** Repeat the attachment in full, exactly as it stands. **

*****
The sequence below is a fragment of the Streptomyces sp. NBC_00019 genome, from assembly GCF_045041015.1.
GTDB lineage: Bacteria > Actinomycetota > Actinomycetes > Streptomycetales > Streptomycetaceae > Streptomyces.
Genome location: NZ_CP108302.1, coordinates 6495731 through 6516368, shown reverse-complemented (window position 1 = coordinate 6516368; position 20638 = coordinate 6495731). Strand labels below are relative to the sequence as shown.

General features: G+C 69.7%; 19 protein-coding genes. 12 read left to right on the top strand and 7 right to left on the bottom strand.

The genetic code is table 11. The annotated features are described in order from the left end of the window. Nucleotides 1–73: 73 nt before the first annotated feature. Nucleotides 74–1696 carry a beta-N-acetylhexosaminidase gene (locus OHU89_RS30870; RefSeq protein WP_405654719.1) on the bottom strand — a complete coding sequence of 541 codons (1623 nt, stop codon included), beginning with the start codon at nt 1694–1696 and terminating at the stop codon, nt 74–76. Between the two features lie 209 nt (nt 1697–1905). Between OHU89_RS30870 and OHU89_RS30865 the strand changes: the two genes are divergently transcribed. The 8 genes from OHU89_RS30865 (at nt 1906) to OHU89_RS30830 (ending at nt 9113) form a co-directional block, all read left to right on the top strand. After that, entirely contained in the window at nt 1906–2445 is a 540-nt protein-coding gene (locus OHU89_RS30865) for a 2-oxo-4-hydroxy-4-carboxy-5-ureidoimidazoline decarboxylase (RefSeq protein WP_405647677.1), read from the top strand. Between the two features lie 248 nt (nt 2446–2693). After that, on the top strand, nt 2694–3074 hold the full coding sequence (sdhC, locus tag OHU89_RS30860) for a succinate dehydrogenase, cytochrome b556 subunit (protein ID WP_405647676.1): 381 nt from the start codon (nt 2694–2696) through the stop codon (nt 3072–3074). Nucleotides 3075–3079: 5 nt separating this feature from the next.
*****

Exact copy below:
The sequence below is a fragment of the Streptomyces sp. NBC_00019 genome, from assembly GCF_045041015.1.
GTDB lineage: Bacteria > Actinomycetota > Actinomycetes > Streptomycetales > Streptomycetaceae > Streptomyces.
Genome location: NZ_CP108302.1, coordinates 6495731 through 6516368, shown reverse-complemented (window position 1 = coordinate 6516368; position 20638 = coordinate 6495731). Strand labels below are relative to the sequence as shown.

General features: G+C 69.7%; 19 protein-coding genes. 12 read left to right on the top strand and 7 right to left on the bottom strand.

The genetic code is table 11. The annotated features are described in order from the left end of the window. Nucleotides 1–73: 73 nt before the first annotated feature. Nucleotides 74–1696 carry a beta-N-acetylhexosaminidase gene (locus OHU89_RS30870; RefSeq protein WP_405654719.1) on the bottom strand — a complete coding sequence of 541 codons (1623 nt, stop codon included), beginning with the start codon at nt 1694–1696 and terminating at the stop codon, nt 74–76. Between the two features lie 209 nt (nt 1697–1905). Between OHU89_RS30870 and OHU89_RS30865 the strand changes: the two genes are divergently transcribed. The 8 genes from OHU89_RS30865 (at nt 1906) to OHU89_RS30830 (ending at nt 9113) form a co-directional block, all read left to right on the top strand. After that, entirely contained in the window at nt 1906–2445 is a 540-nt protein-coding gene (locus OHU89_RS30865) for a 2-oxo-4-hydroxy-4-carboxy-5-ureidoimidazoline decarboxylase (RefSeq protein WP_405647677.1), read from the top strand. Between the two features lie 248 nt (nt 2446–2693). After that, on the top strand, nt 2694–3074 hold the full coding sequence (sdhC, locus tag OHU89_RS30860) for a succinate dehydrogenase, cytochrome b556 subunit (protein ID WP_405647676.1): 381 nt from the start codon (nt 2694–2696) through the stop codon (nt 3072–3074). Nucleotides 3075–3079: 5 nt separating this feature from the next.